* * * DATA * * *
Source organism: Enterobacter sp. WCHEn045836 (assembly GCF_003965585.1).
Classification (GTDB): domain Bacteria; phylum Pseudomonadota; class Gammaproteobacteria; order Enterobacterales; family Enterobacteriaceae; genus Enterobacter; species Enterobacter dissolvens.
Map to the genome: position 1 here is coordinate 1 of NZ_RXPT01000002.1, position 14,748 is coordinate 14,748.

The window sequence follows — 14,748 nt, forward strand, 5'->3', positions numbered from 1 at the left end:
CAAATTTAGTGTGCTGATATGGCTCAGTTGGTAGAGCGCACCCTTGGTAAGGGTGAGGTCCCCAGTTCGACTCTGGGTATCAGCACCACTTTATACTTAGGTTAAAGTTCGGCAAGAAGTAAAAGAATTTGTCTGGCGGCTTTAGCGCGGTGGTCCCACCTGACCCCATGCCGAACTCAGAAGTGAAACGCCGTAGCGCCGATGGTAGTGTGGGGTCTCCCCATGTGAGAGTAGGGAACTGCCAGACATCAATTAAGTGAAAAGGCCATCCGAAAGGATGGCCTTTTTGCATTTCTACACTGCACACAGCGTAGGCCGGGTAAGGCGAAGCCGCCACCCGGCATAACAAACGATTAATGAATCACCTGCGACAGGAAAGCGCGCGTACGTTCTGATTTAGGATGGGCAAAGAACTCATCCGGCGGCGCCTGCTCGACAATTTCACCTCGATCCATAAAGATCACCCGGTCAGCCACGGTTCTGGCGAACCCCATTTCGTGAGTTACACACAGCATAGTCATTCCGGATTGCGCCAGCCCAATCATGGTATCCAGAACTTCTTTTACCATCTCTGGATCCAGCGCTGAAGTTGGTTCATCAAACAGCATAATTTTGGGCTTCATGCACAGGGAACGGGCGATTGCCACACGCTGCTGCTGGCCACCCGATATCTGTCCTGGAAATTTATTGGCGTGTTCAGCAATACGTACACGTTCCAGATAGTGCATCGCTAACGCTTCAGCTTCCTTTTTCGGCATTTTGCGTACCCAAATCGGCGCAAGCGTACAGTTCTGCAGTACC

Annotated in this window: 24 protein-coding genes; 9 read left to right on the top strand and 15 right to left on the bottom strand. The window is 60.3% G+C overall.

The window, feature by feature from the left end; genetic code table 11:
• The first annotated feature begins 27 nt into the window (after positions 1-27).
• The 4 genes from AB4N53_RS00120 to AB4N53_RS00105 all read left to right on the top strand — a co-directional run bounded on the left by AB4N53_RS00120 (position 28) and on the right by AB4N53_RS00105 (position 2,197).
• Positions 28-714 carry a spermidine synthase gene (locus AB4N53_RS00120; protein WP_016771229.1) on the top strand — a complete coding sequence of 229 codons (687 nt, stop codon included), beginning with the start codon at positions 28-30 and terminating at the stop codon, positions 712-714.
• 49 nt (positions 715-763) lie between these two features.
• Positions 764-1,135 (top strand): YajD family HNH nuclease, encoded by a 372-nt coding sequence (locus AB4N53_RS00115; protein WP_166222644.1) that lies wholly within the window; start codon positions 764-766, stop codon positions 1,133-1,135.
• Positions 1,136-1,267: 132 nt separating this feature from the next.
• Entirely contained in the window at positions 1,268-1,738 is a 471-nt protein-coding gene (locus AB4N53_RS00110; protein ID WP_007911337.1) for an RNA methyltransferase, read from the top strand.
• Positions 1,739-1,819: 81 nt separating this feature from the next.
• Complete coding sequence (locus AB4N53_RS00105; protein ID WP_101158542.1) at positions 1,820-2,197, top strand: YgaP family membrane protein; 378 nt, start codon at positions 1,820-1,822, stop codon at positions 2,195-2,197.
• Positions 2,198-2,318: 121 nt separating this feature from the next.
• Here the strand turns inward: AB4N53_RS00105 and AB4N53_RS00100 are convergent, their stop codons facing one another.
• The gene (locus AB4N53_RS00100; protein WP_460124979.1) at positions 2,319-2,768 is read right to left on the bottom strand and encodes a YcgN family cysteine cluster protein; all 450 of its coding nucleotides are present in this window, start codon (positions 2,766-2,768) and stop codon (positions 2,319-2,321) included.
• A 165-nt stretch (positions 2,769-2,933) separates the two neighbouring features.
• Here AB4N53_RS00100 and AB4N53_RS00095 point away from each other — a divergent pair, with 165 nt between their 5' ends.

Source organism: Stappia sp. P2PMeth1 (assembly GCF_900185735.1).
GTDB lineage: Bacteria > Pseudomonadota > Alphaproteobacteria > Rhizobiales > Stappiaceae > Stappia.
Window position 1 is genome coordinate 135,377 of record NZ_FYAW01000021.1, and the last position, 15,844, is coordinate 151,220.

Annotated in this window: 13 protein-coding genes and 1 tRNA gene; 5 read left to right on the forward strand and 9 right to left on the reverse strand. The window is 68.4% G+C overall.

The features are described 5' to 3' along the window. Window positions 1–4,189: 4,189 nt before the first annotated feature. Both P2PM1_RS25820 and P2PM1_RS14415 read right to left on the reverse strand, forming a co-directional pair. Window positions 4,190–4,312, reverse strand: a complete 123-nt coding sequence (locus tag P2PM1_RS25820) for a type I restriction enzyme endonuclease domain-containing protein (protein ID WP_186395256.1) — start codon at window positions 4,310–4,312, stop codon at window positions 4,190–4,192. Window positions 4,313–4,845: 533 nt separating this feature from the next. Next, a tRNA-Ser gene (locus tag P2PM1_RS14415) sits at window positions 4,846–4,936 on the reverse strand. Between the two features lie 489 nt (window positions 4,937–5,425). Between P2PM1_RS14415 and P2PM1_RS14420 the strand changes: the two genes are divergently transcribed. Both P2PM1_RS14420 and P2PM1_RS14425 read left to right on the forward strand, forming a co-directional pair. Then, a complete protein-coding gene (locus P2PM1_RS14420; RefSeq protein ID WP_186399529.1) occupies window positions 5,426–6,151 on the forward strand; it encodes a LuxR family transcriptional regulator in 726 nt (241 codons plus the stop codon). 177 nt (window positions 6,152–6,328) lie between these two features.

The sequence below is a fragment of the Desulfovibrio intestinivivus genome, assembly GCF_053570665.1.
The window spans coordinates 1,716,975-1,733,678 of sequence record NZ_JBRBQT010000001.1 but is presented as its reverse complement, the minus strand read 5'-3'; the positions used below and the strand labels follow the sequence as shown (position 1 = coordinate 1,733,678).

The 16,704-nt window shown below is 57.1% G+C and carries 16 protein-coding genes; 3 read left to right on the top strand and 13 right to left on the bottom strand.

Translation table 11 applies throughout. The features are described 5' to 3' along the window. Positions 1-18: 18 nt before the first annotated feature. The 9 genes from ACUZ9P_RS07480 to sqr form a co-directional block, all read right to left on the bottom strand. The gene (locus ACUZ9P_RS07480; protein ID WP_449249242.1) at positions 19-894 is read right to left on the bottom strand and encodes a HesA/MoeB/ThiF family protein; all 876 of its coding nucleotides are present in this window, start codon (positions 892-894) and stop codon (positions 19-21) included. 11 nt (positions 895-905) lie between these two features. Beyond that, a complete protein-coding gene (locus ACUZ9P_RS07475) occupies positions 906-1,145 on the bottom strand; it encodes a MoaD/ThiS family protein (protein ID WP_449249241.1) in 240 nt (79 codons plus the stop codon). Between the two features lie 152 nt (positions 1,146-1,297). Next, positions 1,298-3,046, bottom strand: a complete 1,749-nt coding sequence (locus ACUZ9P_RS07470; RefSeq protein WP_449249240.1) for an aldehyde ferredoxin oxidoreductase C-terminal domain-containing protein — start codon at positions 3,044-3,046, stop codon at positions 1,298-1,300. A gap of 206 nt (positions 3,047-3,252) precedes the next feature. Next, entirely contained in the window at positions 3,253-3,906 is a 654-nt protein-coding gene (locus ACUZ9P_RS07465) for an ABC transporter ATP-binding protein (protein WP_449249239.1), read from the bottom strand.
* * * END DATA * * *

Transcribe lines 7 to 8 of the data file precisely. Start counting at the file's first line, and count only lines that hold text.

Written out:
The window, feature by feature from the left end; genetic code table 11:
• The first annotated feature begins 27 nt into the window (after positions 1-27).